Instructional Programs & Services
Community, Workforce & Economic Solutions
CWES Mission: To align priorities, strategies, and resources with those of workforce and economic development partners in response to regional labor market and community needs.
- To provide workforce solutions, lifelong learning, and entrepreneurship services to businesses, governmental agencies, educational entities, and individuals.
- To offer a wide array of technical services to business and industry such as job analysis and skills upgrades.
- To provide specialized services to meet the cultural and educational needs of the region.
- To offer “rapid response services” to the businesses as necessary.
- To offer evening programs and courses to enhance the professional and personal development of the citizens of our region.
- To coordinate Career Pathways development with school divisions, community colleges, and local industry.
General Credit Transfer Policies
– a course syllabus for each course; and
– provide official documentation stating the name of the instructor who taught the course and the instructor’s academic credentials.Students who have attended colleges or universities outside the United States are required to submit to the College:
• all official college transcripts in their original language; and
• a certified course-by-course commercial evaluation from an accredited evaluation agency affiliated with the National Association of Credential Evaluation Services (NACES), http://www.naces.org/members.htm
Evaluation of Transfer Credit
The following factors will be considered in the evaluation of credits for transfer:
• Breadth, depth and rigor of course content as evidenced by course syllabi, prerequisites, placement test scores, exit requirements, student portfolios, textbooks, writing or oral communication requirements, grading standards, catalog descriptions, etc.
• Qualifications of the faculty member(s) providing the instruction
• Age of credits
• Recommendations through other established credit assessment bodies (e.g., ACE)
• Applicability to the student’s program of study
• Institutional accreditation via other professional assessment/accrediting bodies (e.g., AMA, NLN, state agency)
• Secondary documentation of course competencies (e.g., professional certification, standardized exam scores, etc.)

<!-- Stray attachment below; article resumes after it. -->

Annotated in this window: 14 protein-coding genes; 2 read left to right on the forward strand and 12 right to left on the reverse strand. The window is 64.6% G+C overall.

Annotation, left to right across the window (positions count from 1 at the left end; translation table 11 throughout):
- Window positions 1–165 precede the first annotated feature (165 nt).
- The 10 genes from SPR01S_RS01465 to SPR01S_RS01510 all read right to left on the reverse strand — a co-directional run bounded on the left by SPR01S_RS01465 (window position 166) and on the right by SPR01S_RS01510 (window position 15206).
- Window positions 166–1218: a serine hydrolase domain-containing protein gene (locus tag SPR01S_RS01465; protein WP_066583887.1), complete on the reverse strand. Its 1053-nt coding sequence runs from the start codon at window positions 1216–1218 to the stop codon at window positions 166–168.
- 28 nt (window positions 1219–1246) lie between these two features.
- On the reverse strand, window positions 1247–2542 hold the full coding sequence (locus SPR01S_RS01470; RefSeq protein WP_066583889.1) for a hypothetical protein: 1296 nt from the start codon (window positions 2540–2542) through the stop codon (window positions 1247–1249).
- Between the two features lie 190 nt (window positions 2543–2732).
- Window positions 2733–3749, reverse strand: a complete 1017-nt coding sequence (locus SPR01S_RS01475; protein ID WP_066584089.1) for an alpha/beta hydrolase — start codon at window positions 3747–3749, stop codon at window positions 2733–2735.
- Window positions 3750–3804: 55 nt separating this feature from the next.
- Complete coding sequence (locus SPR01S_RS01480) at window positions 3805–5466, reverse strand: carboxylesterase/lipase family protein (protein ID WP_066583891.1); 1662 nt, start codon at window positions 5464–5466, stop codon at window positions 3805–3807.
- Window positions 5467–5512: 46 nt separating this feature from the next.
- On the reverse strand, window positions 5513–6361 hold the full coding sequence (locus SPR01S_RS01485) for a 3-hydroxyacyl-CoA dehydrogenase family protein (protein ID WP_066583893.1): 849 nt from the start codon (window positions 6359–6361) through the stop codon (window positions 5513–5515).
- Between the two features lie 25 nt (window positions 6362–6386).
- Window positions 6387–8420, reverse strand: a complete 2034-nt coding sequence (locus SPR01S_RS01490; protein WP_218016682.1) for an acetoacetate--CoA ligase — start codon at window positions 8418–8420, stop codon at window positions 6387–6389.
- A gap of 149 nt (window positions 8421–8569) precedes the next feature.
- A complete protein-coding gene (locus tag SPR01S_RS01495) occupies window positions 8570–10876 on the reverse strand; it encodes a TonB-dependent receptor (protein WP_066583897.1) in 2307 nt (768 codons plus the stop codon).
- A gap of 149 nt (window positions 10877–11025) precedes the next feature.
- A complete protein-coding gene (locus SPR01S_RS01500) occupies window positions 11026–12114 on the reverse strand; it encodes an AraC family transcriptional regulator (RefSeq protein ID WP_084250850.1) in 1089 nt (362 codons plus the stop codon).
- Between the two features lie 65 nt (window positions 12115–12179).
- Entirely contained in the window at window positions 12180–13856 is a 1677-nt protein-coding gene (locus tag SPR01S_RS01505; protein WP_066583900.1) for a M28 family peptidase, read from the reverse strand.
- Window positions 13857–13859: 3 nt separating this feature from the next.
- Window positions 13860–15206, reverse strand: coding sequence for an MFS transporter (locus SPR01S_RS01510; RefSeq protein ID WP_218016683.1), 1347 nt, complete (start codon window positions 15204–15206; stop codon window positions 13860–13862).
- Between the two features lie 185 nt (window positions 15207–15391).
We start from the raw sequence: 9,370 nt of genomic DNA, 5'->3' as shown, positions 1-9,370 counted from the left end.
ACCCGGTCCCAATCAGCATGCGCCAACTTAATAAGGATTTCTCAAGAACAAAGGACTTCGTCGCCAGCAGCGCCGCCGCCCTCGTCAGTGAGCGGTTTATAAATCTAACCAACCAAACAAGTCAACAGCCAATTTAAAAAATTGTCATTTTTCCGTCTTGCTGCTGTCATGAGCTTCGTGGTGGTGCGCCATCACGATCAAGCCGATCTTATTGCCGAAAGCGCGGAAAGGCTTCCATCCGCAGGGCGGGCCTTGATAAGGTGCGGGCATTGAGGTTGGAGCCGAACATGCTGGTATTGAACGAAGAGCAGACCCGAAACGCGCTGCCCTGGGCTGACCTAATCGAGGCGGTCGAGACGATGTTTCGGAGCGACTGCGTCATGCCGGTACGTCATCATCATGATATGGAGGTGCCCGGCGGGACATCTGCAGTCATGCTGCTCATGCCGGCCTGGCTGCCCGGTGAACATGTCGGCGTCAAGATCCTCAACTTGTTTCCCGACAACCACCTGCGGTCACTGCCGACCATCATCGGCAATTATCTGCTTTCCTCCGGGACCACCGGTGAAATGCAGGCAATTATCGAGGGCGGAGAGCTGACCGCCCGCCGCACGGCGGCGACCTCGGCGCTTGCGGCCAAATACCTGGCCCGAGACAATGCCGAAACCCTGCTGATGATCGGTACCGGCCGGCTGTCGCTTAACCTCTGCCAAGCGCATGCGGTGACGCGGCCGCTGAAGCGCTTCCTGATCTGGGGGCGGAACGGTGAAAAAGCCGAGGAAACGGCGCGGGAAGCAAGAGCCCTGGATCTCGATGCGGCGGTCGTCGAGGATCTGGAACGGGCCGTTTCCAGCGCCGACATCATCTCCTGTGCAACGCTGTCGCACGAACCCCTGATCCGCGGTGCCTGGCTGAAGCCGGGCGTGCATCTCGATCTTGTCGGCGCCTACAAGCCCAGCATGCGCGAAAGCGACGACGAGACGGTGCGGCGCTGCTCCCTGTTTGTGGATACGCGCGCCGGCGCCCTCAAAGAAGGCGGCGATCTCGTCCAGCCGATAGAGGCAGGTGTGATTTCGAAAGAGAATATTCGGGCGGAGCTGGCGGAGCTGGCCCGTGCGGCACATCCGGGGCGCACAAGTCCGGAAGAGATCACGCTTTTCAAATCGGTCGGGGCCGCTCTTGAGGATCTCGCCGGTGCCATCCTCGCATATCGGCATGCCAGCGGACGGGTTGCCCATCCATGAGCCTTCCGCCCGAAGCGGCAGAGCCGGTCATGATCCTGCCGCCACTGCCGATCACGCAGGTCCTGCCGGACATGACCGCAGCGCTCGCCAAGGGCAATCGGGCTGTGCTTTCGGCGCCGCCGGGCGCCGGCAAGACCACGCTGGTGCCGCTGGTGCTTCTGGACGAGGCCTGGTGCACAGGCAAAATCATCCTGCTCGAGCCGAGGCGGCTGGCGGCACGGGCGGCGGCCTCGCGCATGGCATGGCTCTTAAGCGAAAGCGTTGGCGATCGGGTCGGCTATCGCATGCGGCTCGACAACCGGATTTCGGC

Alternative Ways to Earn College Credit
Southwest Virginia Community College has processes for awarding credit for prior learning experiences or credits earned through accelerated mechanism exam programs (e.g., Advanced International Certificate Of Education (AICE), Advanced Placement (AP), College-Level Examination Program (CLEP), DANTES Subject Standardized Tests (DSST), Excelsior College Examinations (ECEs), and International Baccalaureate (IB).
Prior Learning Assessment/Credit by Experience
Students seeking non-traditional credit by examination or credit by experience must contact the appropriate Division Dean for assistance and to complete the appropriate forms required for documentation of credit. Credit by experience may be assessed by the Council for Adult and Experiential Learning guidelines.
These guidelines only relate to the assessment of credit for courses that are offered at SWCC and credit will only be awarded for learning that is comparable to that achieved in the comparable course. It is also possible for students to receive credit for educational and work experiences which are applicable to SWCC courses and programs.
The assessment for prior learning is designed to recognize the academic value of learning through portfolios that demonstrate attainment of learning outcomes, challenge exams, vocational training or specific high school to credit articulation, and health or industry licensure certification.